As with the foundation tracker, you will want to save the completed profiles in a shared folder so everyone on your team can access them.
Summary of Prospect Research Steps
- Get Organized. Identify the proposal and project teams, collect background documents, and calculate your funding needs.
- Choose Your Tools: Decide on your research tools and strategies. Are you going to subscribe to a donor database or use Google and other free tools?
- Complete an Initial Review of Potential Leads: Generate a list of potential leads by using relevant keywords (geographic location, project type, and focus area, etc.). Do a quick screening of all of the foundations that come up through the keyword search and decide which foundations look most promising and deserve a more in-depth review.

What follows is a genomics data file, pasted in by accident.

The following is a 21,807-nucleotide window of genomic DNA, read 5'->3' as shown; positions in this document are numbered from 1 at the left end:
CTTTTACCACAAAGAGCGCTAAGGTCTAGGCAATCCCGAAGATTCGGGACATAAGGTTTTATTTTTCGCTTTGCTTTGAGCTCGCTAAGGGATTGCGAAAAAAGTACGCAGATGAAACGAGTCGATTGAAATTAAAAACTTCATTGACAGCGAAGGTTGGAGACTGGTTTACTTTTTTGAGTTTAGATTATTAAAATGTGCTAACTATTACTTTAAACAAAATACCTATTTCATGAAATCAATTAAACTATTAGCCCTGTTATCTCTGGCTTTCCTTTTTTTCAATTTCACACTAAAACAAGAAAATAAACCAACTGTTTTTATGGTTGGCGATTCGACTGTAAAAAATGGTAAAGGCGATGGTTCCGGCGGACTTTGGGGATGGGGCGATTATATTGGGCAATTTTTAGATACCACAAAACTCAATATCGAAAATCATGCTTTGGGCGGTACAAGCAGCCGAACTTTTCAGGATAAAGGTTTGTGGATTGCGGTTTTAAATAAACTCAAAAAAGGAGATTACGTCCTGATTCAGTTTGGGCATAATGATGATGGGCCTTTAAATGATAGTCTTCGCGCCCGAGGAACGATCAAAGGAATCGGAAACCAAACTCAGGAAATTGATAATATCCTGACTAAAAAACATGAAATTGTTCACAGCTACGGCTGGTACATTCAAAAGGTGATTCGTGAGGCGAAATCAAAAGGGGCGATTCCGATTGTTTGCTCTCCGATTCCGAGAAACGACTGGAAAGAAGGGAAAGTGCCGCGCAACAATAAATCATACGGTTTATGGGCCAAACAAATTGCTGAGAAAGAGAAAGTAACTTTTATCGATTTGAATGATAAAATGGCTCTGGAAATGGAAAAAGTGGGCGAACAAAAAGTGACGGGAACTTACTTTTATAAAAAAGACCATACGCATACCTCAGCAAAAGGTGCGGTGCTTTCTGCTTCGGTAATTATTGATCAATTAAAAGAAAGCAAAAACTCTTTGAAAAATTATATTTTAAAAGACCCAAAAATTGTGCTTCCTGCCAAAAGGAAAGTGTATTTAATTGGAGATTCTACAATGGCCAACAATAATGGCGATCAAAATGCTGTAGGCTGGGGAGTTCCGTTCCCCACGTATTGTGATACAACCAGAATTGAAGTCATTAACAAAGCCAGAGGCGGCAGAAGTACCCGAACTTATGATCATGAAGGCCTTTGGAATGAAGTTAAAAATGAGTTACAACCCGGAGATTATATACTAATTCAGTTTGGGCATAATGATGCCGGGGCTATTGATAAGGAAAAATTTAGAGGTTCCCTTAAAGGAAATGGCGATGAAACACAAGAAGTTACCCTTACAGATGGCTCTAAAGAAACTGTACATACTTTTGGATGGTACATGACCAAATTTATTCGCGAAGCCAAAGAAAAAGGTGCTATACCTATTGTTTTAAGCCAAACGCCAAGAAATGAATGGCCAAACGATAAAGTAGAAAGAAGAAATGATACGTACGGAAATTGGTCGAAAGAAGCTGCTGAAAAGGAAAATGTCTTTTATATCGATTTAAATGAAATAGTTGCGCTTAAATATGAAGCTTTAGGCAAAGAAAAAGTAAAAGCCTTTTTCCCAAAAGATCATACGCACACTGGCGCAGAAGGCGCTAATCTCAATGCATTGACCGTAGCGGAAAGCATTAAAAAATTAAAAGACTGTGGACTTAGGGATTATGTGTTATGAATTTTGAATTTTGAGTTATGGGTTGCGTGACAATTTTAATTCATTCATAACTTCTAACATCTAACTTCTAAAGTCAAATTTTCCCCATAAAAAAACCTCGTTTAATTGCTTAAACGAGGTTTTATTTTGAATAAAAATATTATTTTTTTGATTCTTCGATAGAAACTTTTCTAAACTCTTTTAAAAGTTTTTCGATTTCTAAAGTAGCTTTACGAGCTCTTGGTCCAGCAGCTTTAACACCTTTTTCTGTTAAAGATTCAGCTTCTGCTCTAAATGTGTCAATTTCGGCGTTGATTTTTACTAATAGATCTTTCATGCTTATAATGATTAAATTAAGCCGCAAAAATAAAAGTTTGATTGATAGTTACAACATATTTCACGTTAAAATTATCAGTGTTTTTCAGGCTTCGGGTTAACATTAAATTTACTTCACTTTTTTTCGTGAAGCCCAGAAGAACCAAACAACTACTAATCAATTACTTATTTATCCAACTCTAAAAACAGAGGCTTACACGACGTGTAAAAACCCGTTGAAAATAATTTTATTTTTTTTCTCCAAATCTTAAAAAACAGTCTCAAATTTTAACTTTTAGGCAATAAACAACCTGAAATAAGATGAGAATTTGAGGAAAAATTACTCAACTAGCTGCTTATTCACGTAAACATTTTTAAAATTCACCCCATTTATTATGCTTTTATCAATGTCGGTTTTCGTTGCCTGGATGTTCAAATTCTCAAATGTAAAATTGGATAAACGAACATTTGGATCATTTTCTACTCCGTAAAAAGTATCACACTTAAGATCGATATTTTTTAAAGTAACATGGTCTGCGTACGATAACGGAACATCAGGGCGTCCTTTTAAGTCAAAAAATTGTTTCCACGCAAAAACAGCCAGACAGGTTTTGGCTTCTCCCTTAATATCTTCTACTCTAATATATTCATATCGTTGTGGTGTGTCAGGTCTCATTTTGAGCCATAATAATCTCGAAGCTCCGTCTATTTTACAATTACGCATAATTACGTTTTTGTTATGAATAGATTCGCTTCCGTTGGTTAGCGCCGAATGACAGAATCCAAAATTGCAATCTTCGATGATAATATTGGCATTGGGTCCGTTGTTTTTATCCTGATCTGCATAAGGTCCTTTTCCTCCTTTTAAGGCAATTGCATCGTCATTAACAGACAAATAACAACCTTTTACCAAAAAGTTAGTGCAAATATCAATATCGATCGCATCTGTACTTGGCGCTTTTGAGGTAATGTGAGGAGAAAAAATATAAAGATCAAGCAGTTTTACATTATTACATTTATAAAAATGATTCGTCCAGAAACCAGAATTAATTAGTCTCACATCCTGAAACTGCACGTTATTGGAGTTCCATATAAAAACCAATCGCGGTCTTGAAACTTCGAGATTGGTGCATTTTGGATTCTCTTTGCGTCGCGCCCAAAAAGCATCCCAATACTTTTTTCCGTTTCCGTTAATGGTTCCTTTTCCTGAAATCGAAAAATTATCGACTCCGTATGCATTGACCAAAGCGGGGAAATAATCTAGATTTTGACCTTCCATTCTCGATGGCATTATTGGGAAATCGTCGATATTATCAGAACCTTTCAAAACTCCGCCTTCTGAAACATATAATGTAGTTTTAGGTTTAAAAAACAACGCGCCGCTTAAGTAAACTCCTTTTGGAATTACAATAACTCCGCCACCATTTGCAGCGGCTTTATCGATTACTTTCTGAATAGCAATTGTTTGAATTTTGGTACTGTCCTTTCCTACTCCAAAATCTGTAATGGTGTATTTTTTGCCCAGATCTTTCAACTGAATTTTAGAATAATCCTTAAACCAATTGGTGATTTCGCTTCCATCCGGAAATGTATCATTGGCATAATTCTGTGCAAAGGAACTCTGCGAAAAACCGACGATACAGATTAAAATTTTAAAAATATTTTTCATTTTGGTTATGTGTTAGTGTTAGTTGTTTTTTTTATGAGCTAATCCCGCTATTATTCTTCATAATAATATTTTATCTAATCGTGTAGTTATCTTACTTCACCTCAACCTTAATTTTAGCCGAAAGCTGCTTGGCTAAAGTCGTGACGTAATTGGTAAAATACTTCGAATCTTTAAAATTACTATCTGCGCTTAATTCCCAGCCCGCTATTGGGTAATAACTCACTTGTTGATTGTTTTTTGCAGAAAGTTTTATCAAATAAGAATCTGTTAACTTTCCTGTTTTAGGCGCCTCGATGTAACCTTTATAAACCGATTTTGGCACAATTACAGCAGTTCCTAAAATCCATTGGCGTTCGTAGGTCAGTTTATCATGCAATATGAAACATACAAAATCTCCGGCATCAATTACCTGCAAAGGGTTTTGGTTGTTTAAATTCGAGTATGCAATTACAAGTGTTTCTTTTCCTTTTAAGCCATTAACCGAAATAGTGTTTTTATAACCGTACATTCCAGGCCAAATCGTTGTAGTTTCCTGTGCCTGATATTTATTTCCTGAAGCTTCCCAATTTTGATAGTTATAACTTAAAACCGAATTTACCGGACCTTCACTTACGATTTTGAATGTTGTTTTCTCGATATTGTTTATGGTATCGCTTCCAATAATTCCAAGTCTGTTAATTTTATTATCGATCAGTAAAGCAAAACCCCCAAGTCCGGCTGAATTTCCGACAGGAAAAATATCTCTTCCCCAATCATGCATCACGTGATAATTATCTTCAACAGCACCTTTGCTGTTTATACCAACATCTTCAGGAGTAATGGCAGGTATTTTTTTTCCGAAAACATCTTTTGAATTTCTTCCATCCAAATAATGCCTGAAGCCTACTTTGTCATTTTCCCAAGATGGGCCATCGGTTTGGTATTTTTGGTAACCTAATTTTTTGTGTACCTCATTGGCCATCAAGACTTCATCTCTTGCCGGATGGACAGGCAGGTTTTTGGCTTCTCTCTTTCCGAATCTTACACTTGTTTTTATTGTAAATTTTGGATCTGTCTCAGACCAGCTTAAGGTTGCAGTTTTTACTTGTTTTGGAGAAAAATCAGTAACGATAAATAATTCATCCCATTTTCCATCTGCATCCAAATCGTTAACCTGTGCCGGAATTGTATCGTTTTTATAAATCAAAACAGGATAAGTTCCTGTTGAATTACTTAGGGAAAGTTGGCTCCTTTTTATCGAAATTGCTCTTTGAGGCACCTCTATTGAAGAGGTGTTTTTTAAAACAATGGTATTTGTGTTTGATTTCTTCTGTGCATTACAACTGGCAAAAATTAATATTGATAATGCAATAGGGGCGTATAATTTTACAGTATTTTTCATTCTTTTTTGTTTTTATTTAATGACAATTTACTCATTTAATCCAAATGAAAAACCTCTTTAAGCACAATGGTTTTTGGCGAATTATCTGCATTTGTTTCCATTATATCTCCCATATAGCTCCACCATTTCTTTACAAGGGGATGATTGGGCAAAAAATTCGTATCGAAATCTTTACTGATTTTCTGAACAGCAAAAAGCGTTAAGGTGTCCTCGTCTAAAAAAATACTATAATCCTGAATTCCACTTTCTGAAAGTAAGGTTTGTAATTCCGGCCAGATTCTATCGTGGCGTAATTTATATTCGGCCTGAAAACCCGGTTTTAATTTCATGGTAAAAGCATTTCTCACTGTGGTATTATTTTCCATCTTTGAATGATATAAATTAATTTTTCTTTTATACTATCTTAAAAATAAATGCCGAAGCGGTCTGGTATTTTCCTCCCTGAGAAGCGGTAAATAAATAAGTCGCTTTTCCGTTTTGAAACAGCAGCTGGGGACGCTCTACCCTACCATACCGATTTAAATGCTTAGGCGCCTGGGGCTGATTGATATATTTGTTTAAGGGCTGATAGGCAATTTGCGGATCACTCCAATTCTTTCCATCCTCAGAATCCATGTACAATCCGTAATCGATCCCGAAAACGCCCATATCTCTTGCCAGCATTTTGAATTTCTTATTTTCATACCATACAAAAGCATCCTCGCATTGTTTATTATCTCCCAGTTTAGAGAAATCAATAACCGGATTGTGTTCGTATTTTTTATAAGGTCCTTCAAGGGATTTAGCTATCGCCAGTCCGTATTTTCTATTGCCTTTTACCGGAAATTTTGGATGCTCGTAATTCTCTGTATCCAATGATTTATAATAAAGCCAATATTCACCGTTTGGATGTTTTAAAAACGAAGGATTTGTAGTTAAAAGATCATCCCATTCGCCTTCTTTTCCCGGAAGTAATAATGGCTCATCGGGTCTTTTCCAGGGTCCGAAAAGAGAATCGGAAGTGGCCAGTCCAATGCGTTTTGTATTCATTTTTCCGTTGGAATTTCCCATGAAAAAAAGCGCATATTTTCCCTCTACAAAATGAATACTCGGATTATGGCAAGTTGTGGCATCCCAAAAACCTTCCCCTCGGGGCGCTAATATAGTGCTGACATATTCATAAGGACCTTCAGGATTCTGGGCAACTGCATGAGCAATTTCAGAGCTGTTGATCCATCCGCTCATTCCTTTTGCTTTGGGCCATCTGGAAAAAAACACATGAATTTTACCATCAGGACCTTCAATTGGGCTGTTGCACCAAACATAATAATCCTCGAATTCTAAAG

- Summarize Foundations with Potential: Prepare profiles of each foundation that deserves a closer look. The profile should be a snapshot of the foundation's interests, giving history, eligibility requirements, and deadlines.
In the next post, the focus will be on the final stage, which involves evaluating specific opportunity announcements.
For more detailed guidance and comprehensive templates on the prospect research process, check out the eBook Prospect Research Tools, which can be purchased through the online shop, The Organized Grant Writer.